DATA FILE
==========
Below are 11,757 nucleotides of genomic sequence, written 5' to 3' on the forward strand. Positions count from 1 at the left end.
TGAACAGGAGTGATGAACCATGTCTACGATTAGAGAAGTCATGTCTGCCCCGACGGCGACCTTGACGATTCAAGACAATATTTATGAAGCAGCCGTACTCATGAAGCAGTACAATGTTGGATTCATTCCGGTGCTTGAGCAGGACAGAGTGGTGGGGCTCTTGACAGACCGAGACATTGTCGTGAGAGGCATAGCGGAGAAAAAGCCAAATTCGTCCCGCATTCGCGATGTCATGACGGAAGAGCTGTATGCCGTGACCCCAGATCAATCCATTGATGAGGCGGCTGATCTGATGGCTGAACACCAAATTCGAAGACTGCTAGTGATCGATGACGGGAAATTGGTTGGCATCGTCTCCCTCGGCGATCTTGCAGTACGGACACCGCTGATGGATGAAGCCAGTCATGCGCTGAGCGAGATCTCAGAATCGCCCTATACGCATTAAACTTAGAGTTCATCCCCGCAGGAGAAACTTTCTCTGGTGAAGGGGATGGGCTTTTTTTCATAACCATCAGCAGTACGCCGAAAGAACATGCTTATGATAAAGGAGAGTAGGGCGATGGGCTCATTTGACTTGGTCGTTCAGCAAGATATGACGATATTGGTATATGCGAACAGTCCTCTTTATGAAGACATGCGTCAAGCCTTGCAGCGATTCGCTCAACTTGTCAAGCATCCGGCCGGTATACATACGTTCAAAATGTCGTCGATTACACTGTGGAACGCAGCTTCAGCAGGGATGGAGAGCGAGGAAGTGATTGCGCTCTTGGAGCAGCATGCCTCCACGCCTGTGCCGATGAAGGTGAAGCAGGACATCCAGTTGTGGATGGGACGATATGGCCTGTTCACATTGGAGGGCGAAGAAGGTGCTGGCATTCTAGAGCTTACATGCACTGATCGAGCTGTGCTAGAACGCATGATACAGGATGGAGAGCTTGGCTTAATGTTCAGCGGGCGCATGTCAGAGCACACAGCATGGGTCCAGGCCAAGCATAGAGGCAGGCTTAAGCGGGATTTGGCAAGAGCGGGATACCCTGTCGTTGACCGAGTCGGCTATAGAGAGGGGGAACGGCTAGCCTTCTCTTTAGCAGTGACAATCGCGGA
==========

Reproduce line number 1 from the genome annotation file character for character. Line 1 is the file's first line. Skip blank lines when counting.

Below are 11,757 nucleotides of genomic sequence, written 5' to 3' on the forward strand. Positions count from 1 at the left end.